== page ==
Previous work had shown that a spontaneous dominant mutation in the mouse, Wlds (slow Wallerian degeneration), is associated with the protection of axons from a process known as peripheral nerve Wallerian degeneration -- that is, degeneration of axons following a physical insult that disconnects the axons from neuronal cell bodies. The Wlds mutation results in the formation of an abnormal fusion protein whose molecular effects aren't well understood, but the axonal protection conferred by the mutation suggests therapeutic potential for manipulating the biological pathways involved.
In the present work, these scientists sought to assess the effects of the Wlds protein in mouse model of Parkinson's disease. The researchers found that following injection of a dopamine toxin in the brain (a technique that mimics Parkinson's Disease), Wlds mutant mice exhibited strong protection of dopaminergic axons. Moreover, the ability of the preserved axons to synthesize and release dopamine was confirmed by behavioural data. Interestingly, while axons were protected, there was no accompanying protection of the dopaminergic cell bodies in Wlds mice, highlighting subtle differences in the degeneration proces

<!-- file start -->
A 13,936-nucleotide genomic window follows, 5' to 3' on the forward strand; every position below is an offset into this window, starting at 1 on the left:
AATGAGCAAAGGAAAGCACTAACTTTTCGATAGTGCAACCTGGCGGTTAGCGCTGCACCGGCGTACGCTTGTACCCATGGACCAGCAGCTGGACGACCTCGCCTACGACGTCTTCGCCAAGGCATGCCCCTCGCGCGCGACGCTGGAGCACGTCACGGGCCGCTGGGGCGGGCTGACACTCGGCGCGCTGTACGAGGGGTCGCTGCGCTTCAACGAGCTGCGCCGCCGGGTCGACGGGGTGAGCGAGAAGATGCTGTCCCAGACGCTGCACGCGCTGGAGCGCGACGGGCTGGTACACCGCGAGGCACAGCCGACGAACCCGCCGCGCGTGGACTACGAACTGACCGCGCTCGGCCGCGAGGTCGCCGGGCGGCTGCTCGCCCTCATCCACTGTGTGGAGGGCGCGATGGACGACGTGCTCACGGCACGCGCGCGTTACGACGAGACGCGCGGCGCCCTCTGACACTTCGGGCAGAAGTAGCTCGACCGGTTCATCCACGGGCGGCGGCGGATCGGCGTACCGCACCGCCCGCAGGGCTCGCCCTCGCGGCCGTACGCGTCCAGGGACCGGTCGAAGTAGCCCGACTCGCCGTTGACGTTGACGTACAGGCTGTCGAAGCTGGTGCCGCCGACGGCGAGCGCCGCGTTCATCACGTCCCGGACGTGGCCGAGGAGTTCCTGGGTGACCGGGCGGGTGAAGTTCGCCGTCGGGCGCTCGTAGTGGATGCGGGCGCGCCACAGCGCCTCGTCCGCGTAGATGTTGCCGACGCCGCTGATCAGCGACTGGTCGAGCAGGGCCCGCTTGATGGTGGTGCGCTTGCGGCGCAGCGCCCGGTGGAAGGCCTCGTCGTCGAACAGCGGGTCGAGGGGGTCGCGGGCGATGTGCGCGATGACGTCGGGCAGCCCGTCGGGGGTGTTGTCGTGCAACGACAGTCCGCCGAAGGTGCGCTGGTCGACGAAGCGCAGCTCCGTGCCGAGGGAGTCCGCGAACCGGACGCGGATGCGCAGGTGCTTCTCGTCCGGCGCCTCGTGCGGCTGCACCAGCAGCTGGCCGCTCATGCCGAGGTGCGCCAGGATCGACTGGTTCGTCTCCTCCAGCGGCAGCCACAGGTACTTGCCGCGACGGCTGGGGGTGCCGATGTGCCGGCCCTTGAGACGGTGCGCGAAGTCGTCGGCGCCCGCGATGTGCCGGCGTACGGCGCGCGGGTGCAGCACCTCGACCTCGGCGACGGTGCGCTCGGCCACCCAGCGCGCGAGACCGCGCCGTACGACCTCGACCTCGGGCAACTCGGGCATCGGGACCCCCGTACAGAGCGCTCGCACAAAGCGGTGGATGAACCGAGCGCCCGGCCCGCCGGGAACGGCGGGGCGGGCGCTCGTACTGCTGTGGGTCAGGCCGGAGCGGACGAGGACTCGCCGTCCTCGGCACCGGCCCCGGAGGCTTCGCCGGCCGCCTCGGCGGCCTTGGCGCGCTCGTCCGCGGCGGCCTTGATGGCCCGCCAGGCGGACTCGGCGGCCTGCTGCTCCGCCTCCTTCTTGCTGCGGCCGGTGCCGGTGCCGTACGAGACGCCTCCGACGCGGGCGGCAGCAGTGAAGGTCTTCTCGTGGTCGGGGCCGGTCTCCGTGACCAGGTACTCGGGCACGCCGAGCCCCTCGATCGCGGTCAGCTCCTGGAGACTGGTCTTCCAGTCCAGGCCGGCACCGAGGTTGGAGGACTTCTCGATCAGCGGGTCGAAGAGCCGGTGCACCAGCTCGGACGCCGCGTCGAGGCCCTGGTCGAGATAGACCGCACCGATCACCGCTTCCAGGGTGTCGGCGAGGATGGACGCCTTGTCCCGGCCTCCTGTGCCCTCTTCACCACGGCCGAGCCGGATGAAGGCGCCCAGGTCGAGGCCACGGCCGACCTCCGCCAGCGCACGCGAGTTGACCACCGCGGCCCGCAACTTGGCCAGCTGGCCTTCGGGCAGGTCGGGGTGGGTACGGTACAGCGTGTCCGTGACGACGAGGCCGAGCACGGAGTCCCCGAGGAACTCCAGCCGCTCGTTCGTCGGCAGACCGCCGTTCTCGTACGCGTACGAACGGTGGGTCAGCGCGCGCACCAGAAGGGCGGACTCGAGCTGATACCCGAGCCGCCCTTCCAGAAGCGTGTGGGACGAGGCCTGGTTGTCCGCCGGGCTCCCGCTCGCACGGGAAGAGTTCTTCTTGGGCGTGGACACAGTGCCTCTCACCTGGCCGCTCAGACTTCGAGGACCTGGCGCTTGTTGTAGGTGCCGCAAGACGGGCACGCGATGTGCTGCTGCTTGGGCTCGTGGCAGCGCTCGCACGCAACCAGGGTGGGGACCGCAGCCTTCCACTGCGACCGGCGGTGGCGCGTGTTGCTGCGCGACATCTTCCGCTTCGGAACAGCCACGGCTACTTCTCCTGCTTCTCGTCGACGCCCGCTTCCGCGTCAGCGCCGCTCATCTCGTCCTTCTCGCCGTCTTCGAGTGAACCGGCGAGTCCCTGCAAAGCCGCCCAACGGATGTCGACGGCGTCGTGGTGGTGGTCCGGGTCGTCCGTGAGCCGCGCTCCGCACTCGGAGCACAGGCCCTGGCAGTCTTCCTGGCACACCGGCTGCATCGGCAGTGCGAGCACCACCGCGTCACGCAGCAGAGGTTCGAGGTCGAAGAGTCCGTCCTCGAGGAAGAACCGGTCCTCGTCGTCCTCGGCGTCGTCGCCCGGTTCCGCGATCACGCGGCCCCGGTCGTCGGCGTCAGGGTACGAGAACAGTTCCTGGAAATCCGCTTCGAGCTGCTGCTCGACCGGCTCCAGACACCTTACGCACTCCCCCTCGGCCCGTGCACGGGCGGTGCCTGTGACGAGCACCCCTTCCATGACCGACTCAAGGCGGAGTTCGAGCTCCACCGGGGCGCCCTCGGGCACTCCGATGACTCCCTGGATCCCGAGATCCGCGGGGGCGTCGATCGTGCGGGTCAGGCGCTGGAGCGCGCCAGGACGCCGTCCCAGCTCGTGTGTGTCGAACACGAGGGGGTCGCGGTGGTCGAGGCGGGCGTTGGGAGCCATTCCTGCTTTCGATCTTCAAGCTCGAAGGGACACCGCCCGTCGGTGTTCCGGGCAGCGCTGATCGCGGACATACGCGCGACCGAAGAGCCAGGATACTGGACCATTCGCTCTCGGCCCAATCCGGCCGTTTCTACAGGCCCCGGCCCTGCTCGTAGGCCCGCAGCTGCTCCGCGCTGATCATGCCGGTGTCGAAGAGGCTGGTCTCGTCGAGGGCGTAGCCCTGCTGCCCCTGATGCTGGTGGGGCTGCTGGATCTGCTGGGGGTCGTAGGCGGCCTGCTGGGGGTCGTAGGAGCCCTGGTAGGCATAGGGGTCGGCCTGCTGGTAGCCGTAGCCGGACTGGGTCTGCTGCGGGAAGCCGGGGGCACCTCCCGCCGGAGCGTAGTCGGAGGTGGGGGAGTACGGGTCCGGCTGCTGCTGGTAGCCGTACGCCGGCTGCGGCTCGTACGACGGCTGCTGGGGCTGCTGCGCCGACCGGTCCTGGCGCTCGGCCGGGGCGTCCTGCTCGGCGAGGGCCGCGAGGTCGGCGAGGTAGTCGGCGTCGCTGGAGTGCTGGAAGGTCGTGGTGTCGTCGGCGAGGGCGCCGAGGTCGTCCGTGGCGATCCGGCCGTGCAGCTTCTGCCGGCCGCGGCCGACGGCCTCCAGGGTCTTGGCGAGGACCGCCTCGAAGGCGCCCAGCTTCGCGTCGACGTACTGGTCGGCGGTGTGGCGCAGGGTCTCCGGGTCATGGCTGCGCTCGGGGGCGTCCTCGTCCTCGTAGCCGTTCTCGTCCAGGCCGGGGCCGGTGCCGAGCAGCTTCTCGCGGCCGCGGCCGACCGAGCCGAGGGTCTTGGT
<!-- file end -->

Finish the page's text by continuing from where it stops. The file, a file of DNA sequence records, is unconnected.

Contact: Heidi Hardman